Serverless application management

Hi all,

I have authored a few Serverless (AWS lambda) applications to date and one thing I have always struggled with is a way to manage / monitor a live environment of many functions. For example with container based applications we have tools such as Rancher / Kubernetes and the like, but within the serverless space production management involves a good bit of flicking between cloud platform consoles / CLIs / hosted logs.

My question is: Has anyone got any suggestions on a way wrangle all the information provided by a production serverless application (for example: invoke metrics, log streams, current versions, linked services, function configurations, function relationships) ?

Apologies as this is a very open ended question, but any insight into what others are doing is awesome.

Many Thanks

I think what you’re looking for is CloudWatch Alarrms. You can set up metrics for API Gateway/Lambda and have any alerts posted to an SNS topic. You can then subscribe to the topic with email or set up another Lambda to post to a Slack channel. Hope that helps :wink:


Thanks for the reply.

Yeah Cloud Watch alarms are something I already use for alerting on events. But really what I think I’m after is more of an orchestration tool. Going back to the container example I guess it would be a Kubernetes type thing only for serverless applications.

I can’t find anything that really covers this so maybe it’s a good idea for a new project :slight_smile:

Serverless technologies are still new so there are definitely gaps in the tooling available.

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I know, it’s not an exact answer to your question, but maybe helpful as general strategy for deployments. It ensures a working deployment before going live:


Thanks for the link, not really what I’m thinking about as blue / green is more of a deployment strategy not a post deployment monitoring tool.

I’ve not tried blue/green deployment with a serverless application. How did you set this up? This would be really interesting to hear how you got it working.
If I was to implement this on a API Gateway + Lambda stack I’m struggling to see how to handle the switch over between blue / green, connection draining, ramp up / down… etc.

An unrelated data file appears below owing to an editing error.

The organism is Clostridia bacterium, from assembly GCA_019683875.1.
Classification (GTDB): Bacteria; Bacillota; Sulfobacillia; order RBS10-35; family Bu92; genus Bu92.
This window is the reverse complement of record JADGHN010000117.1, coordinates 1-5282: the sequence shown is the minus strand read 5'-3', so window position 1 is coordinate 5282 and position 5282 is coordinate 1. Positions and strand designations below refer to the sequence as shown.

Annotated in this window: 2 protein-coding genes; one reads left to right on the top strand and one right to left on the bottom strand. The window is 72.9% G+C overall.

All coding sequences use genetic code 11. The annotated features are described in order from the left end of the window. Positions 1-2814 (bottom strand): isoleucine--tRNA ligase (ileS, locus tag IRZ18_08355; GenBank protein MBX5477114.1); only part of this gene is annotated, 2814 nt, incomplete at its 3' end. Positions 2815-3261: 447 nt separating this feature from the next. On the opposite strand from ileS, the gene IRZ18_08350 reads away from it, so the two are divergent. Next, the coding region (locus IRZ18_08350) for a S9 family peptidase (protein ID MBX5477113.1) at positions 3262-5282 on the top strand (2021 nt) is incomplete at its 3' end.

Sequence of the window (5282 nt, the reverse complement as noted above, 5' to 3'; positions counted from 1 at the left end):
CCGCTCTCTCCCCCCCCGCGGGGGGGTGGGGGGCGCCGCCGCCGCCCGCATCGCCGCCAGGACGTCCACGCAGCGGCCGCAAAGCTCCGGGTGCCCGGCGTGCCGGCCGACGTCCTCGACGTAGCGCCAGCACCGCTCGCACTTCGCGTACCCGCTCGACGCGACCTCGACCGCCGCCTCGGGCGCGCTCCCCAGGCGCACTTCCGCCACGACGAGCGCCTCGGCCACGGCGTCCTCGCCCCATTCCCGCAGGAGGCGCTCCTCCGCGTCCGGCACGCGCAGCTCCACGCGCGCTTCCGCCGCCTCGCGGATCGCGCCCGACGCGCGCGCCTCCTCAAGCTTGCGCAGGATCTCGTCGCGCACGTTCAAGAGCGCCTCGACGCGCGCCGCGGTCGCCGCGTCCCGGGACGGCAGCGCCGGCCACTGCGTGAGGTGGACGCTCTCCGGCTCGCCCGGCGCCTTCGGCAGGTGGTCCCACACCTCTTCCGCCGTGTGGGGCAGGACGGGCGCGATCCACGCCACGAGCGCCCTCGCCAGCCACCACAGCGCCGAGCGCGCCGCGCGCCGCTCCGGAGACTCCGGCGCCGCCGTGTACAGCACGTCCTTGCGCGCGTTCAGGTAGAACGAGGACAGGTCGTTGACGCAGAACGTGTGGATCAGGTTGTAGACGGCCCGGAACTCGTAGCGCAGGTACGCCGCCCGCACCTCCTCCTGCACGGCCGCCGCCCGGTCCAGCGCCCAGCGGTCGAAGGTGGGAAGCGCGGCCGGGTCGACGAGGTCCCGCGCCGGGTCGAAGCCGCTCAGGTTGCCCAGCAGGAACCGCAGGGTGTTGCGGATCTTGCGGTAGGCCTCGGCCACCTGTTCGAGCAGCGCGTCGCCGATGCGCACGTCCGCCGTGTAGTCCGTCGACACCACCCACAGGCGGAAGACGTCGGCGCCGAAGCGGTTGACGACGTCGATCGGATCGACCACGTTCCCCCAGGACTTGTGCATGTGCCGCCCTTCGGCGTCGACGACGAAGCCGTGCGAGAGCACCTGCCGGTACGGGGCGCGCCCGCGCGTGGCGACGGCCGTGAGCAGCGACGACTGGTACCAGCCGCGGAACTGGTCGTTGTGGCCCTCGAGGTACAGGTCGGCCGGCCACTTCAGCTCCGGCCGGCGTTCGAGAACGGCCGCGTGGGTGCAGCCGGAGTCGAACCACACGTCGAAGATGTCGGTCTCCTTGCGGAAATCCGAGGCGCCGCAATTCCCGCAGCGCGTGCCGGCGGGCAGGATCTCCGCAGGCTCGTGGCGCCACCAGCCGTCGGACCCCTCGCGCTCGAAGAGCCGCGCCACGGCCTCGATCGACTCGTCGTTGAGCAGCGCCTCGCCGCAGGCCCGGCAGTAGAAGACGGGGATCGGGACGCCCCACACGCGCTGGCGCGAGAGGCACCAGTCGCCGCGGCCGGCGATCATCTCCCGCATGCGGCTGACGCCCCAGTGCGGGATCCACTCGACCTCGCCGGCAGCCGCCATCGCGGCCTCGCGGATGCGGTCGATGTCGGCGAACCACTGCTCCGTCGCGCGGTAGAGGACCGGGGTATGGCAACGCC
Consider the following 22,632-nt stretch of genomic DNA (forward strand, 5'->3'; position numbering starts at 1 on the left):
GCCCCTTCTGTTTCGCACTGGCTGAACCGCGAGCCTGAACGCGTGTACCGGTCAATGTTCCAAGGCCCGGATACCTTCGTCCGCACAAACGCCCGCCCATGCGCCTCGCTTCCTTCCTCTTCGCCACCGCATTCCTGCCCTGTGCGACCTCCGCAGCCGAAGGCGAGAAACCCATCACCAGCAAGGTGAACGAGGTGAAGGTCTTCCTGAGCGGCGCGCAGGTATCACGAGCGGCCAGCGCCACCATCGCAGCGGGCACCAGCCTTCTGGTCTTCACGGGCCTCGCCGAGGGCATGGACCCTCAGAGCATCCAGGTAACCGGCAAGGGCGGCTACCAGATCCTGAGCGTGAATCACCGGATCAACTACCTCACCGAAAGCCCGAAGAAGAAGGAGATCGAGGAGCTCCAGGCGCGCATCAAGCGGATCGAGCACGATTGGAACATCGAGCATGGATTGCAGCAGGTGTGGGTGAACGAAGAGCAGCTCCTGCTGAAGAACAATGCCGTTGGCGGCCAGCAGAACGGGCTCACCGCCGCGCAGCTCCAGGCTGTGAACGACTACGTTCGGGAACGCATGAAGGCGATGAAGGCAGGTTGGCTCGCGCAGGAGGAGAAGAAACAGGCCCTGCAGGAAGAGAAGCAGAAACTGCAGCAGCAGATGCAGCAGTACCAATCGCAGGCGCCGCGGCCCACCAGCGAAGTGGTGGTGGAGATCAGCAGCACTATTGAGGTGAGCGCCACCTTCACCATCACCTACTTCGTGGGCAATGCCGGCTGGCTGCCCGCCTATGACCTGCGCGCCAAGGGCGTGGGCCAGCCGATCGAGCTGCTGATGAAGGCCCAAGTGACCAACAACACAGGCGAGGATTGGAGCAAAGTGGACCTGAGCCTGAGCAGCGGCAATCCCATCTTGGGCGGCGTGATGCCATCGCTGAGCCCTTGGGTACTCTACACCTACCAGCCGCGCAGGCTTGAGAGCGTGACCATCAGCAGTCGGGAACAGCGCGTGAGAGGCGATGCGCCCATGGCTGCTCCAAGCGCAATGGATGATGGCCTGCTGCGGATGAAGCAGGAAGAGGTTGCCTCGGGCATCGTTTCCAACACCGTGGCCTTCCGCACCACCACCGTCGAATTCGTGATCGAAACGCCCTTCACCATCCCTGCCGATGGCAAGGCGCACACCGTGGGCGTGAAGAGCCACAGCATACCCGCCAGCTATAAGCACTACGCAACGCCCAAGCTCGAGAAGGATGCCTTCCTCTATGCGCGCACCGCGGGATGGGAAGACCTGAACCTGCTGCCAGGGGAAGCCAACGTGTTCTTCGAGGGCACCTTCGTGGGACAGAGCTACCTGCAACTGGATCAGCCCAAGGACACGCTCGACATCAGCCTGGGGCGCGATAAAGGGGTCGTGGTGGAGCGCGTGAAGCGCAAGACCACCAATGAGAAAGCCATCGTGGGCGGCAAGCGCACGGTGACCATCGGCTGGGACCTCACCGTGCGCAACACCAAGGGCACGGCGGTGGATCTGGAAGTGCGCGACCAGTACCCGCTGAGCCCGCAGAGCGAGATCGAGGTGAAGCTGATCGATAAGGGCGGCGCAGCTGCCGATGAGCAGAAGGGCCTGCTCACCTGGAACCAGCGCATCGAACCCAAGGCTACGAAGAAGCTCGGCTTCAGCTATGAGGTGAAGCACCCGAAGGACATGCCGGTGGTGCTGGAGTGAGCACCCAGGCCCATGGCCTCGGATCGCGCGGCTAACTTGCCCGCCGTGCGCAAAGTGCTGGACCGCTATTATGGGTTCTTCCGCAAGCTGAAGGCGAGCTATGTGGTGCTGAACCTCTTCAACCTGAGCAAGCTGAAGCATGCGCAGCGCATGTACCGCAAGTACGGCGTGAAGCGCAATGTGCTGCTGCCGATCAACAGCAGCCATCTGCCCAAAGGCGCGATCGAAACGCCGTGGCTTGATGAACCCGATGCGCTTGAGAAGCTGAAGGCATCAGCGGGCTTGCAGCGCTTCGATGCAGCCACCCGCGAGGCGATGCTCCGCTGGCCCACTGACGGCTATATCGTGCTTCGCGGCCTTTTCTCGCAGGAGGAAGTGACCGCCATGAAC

You’d need at least a separate DNS record in front of your service to allow you to blue/green it, but that wouldn’t explicitly take care of connection draining. In practice the draining might “just work” because clients that have the old site might not re-resolve the DNS name (and therefore get the new service’s endpoint), but not sure how comfortable you are relying on that - DNS client implementations are notoriously varied in their implementations…

I find a more successful strategy for service deployments is the Canary model (which is also mentioned on Fowler’s blog) - again with an additional layer of DNS you direct a portion of your traffic to the new service (using Route53 weighted records), and monitoring the results.

@tomwilderspin sorry, I have to admit, I did not set it up myself up to now. I am interested in a solution to your problem as well… Blue/green deployment just popped up my mind, as a possible solution to solve a part of your problem. For sure, the solution would be somehow possible with a green and red production stage at API gateway and set up a custom domain. My guess would be to automate the removing of the custom domain of the old eg. green stage and add it to the new red stage with CloudFront. But that would be the route, I would try it. Never did it up to now. I also would be really interested, whether this is a feasible approach.

@rowanu thanks for your input! Indeed, the change of DNS entries could/would cause connection draining. I did not know the Canary model. Very interesting! Do you know if this is possible to set up in front of API gateway as well?

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Definitely, but you have to do it yourself. I’ll put a blog post together around it sooner or later…

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